Well gee, if you didn't know that at some point Janeway was going to come back after dying 5 years ago our time - about a year in Star Trek time - in a rather unceremonious shuffling off as a temporary Borg Queen then you really have no business reading a book where her face is right there on the cover [I'm looking at you, reviewer who gave this book 1 star because you demand that "dead is dead"].

Truth be told, I hate 'back from the dead' story lines too but I when I read her not-half-bad-but-nowhere-near-satisfying death 9 books ago, I had no doubt she would return at some point ESPECIALLY given the visit from Q that she got just prior to being assimilated. All I cared about was that her return happened in a way that matched the importance of her death. Janeway is my favorite captain (and probably my favorite Star Trek character, period) and has been since about Season 5 of a show that never lived up to the gravitas that Kate Mulgrew brought to the role. But in the books that Kristen Beyer has written, now her 4th in a row, the voices of the Voyager characters ring as true as they ever have and with the Admiral back it's like an old friend has just walked back into my life.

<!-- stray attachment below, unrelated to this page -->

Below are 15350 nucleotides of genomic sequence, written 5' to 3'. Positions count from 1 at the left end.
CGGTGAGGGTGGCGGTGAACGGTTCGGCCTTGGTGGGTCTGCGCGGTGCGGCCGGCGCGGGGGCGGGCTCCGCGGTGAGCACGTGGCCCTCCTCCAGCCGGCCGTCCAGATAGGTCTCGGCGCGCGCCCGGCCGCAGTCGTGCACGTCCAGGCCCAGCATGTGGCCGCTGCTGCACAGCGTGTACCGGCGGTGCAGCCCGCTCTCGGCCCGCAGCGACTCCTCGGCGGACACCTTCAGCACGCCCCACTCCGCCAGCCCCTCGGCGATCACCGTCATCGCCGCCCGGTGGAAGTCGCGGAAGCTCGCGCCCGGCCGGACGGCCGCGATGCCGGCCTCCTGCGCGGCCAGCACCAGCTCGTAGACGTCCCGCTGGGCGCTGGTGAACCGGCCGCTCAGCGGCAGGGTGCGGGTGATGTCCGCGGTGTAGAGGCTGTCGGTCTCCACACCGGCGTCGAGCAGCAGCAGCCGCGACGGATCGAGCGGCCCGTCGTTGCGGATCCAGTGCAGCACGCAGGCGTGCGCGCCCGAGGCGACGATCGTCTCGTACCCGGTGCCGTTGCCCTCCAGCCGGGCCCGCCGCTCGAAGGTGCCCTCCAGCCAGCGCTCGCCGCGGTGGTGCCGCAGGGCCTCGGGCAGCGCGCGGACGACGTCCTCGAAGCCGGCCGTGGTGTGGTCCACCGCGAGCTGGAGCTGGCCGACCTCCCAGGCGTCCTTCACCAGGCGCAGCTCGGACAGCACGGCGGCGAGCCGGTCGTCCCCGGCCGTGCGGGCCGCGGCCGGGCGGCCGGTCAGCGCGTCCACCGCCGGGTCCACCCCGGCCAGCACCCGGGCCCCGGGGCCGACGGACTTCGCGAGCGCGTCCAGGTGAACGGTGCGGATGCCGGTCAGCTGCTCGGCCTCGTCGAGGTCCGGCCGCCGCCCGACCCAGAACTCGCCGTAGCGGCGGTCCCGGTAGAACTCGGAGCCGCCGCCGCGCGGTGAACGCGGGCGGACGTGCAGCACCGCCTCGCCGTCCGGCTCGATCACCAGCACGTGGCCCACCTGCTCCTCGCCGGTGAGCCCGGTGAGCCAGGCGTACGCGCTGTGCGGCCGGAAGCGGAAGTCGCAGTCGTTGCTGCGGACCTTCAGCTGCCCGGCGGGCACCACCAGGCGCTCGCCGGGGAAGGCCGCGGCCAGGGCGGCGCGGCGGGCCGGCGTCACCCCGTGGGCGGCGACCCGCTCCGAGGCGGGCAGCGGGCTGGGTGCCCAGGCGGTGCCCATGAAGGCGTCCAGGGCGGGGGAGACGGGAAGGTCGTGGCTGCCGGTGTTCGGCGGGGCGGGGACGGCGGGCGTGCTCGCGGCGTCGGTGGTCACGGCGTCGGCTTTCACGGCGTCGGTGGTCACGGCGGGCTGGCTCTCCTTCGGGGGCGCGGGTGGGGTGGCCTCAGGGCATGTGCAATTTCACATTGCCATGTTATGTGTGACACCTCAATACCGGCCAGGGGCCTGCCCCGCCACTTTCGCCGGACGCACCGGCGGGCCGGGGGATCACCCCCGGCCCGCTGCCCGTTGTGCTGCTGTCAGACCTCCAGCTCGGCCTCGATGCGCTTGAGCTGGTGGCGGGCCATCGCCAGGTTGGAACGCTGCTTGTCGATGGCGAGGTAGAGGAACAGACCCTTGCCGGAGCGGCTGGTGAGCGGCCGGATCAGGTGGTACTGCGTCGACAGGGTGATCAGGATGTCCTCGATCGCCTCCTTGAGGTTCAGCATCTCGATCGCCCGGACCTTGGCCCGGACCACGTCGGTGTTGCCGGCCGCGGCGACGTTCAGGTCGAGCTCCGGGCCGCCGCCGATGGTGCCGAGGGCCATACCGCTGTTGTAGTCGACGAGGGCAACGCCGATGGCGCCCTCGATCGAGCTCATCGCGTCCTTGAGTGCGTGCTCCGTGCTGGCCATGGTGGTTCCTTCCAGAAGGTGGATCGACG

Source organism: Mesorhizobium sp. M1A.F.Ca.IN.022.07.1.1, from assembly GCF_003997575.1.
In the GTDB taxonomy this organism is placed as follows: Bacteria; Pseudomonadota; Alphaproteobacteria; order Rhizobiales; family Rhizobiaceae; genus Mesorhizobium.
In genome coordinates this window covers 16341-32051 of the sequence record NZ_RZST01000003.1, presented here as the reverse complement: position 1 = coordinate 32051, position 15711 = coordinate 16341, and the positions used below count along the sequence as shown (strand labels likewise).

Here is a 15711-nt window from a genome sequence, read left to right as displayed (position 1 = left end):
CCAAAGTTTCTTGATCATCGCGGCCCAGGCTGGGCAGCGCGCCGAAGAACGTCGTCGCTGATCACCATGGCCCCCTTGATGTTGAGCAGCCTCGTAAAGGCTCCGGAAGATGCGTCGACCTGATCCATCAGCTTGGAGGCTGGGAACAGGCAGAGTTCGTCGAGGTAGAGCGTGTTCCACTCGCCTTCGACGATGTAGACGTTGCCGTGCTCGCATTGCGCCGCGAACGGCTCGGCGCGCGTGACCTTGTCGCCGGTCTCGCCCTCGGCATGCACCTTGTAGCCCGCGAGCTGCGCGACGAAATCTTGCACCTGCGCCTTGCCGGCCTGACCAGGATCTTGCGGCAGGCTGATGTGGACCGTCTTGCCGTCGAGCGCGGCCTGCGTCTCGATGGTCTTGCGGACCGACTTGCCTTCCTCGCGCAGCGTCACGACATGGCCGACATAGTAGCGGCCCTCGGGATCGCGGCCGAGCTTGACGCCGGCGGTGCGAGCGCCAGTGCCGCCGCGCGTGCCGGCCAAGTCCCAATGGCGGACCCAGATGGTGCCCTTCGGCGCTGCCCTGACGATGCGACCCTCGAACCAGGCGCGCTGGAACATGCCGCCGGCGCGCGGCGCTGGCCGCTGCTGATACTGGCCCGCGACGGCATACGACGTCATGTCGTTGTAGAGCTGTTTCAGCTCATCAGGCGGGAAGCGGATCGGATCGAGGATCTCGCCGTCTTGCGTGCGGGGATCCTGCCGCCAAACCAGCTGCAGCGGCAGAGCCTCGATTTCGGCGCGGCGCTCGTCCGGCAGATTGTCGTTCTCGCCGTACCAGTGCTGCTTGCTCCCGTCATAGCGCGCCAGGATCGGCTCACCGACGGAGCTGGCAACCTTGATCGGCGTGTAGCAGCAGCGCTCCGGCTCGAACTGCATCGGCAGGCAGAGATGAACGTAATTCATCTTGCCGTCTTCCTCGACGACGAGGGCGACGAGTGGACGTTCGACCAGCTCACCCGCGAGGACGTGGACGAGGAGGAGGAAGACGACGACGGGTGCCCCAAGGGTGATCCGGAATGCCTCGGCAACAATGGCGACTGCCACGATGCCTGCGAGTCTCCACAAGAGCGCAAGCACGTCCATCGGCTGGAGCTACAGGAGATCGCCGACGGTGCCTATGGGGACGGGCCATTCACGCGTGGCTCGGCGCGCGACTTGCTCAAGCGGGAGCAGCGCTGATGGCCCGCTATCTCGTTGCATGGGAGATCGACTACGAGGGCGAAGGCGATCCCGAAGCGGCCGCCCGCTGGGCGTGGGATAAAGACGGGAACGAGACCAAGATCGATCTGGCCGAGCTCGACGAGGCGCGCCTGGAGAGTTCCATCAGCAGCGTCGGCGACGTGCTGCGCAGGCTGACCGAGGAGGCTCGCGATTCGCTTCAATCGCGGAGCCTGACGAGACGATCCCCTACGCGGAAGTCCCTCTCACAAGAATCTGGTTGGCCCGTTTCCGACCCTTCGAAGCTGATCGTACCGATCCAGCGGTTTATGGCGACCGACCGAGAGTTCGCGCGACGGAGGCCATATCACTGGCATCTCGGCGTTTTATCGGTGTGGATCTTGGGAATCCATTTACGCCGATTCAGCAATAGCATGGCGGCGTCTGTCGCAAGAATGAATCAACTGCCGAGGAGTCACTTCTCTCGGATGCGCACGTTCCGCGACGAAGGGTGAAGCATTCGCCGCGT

This adventure takes place a week after the previous book and wastes no time pulling back the curtain on a massive and dangerous menace that threatens more than anyone could imagine. Captain Eden's story takes an unexpected, and gosh I hate saying this but also rather boring, turn even though it is a pivotal plot point. Seven gets a nice chunk of a story that moves her past her doubts and finally after all these years looking like she is coming into her own. We get mercifully very little of Paris, Torres, or Kim, get jipped a little by getting barely any Doctor, but get rewarded with some great moments from the counselor, Hugh Cambridge. Chakotay's immense evolution in the previous books reaches its apex here and - this really shouldn't come as a shock - his reunion with Katherine is very emotional and yet manages to stay true to character. Truth be told there is a lot of crying in this book, a lot of crying in all of Beyer's book actually, but whatev she makes it work and it doesn't come off schmaltzy.